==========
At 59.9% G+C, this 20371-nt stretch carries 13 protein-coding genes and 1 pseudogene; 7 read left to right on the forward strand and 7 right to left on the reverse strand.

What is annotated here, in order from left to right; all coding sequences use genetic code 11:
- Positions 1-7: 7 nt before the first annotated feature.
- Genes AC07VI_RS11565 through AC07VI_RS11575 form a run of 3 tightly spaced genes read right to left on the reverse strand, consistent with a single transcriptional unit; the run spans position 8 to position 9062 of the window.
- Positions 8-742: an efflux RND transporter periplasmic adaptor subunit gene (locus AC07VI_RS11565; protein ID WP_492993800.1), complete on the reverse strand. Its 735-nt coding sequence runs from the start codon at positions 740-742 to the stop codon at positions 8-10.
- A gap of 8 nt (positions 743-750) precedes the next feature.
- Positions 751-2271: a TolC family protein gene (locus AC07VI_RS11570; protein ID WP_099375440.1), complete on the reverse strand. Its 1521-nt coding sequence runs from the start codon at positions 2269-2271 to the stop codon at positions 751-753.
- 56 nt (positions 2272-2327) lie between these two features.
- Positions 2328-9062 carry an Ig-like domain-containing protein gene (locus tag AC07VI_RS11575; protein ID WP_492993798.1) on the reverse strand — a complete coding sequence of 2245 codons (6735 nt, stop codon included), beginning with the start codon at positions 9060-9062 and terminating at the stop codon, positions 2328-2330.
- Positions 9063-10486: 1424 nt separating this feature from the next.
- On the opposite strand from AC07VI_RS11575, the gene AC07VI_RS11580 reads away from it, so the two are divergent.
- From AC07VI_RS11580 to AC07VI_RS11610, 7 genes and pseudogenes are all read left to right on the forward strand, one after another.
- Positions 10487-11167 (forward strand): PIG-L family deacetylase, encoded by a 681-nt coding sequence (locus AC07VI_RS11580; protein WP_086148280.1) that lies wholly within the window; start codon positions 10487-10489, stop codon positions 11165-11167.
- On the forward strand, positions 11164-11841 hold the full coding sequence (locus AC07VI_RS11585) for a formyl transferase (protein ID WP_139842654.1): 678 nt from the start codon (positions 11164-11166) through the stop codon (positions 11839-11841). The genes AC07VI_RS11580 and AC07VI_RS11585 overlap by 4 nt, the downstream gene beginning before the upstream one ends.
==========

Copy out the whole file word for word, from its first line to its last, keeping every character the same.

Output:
At 59.9% G+C, this 20371-nt stretch carries 13 protein-coding genes and 1 pseudogene; 7 read left to right on the forward strand and 7 right to left on the reverse strand.

What is annotated here, in order from left to right; all coding sequences use genetic code 11:
- Positions 1-7: 7 nt before the first annotated feature.
- Genes AC07VI_RS11565 through AC07VI_RS11575 form a run of 3 tightly spaced genes read right to left on the reverse strand, consistent with a single transcriptional unit; the run spans position 8 to position 9062 of the window.
- Positions 8-742: an efflux RND transporter periplasmic adaptor subunit gene (locus AC07VI_RS11565; protein ID WP_492993800.1), complete on the reverse strand. Its 735-nt coding sequence runs from the start codon at positions 740-742 to the stop codon at positions 8-10.
- A gap of 8 nt (positions 743-750) precedes the next feature.
- Positions 751-2271: a TolC family protein gene (locus AC07VI_RS11570; protein ID WP_099375440.1), complete on the reverse strand. Its 1521-nt coding sequence runs from the start codon at positions 2269-2271 to the stop codon at positions 751-753.
- 56 nt (positions 2272-2327) lie between these two features.
- Positions 2328-9062 carry an Ig-like domain-containing protein gene (locus tag AC07VI_RS11575; protein ID WP_492993798.1) on the reverse strand — a complete coding sequence of 2245 codons (6735 nt, stop codon included), beginning with the start codon at positions 9060-9062 and terminating at the stop codon, positions 2328-2330.
- Positions 9063-10486: 1424 nt separating this feature from the next.
- On the opposite strand from AC07VI_RS11575, the gene AC07VI_RS11580 reads away from it, so the two are divergent.
- From AC07VI_RS11580 to AC07VI_RS11610, 7 genes and pseudogenes are all read left to right on the forward strand, one after another.
- Positions 10487-11167 (forward strand): PIG-L family deacetylase, encoded by a 681-nt coding sequence (locus AC07VI_RS11580; protein WP_086148280.1) that lies wholly within the window; start codon positions 10487-10489, stop codon positions 11165-11167.
- On the forward strand, positions 11164-11841 hold the full coding sequence (locus AC07VI_RS11585) for a formyl transferase (protein ID WP_139842654.1): 678 nt from the start codon (positions 11164-11166) through the stop codon (positions 11839-11841). The genes AC07VI_RS11580 and AC07VI_RS11585 overlap by 4 nt, the downstream gene beginning before the upstream one ends.